A new government program, the First-Time Homebuyer Incentive, is not expected to be a major factor in many markets, but in Montreal it could have an impact, says Dominic St-Pierre, vice-president and general manager of Royal LePage’s Quebec region. “Incentives to increase access to property are very useful for first-time home buyers when it comes the time to purchase, but they also create more demand,” he says. “It is important that the government policy take into account measures that will offset imbalance between demand and supply to provide current and future generations with a better chance to own a home. The goal should be housing inventory that answers the needs of our growing population.”
In November 2019, CREA says rising sales combined with fewer new listings led to the lowest national inventory since mid-2007.

In the Greater Toronto Area, “Inventory is critically low and it is possible that we could see a return to accelerating high price appreciation in the near term without new supply becoming available,” says Kevin Somers, COO of Royal LePage Real Estate Services Limited.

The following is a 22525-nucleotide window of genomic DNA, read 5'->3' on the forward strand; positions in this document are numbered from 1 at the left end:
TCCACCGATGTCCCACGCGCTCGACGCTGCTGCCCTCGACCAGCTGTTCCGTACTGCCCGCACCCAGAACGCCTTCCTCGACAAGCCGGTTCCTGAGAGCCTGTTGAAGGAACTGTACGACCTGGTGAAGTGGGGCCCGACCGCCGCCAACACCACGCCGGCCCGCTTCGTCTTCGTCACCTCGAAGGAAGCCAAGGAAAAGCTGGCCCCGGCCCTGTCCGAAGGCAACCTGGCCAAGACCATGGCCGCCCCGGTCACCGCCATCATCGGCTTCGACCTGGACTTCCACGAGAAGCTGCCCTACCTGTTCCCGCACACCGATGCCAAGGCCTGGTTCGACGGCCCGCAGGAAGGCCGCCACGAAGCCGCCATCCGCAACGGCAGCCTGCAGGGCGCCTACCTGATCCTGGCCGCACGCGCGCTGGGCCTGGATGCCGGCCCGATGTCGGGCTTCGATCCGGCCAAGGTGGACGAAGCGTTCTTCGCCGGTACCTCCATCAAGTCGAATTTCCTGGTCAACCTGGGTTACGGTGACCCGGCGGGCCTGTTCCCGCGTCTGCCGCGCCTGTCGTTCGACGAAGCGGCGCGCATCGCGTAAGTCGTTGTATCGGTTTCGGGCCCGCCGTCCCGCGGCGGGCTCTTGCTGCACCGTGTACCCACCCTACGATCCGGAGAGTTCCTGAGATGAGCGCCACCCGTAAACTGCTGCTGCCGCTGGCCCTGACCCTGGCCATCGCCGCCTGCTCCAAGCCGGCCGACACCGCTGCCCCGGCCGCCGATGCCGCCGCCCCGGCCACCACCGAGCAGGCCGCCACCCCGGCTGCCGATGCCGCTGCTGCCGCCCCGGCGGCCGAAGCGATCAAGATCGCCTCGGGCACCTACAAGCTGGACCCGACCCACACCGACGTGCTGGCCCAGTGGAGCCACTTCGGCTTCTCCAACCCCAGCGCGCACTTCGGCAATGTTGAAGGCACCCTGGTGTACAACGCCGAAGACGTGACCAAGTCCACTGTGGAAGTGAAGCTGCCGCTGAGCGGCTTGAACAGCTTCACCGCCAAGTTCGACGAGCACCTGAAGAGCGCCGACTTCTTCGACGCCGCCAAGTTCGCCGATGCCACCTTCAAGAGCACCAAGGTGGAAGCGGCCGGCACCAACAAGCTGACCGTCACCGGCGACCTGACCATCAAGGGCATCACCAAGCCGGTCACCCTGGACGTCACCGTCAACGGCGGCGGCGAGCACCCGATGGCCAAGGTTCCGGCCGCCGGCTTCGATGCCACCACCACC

For investors, the multi-suite residential property market will remain in a bullish phase this year, says a report by Morguard. “Rental demand fundamentals will continue to impress,” says the report, including economic and employment growth, demographic trends and Canada’s strong draw for international migrants and students.

“Demand will surpass supply, despite an uptick in construction activity. New units will be absorbed at a healthy pace and have little impact on market vacancy…The resulting landlord’s market will mean higher rents for prospective tenants and limited choice. The anticipation of further rental growth over the near term will remain an attraction for various investor groups,” says Morguard.

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Jim Adair

Jim Adair has been writing about Canadian real estate, home building and renovation issues for more than 40 years. He is the former editor of Canada’s leading trade magazine for real estate professionals, as well as several home building, décor and renovation titles. You can contact him at [email protected]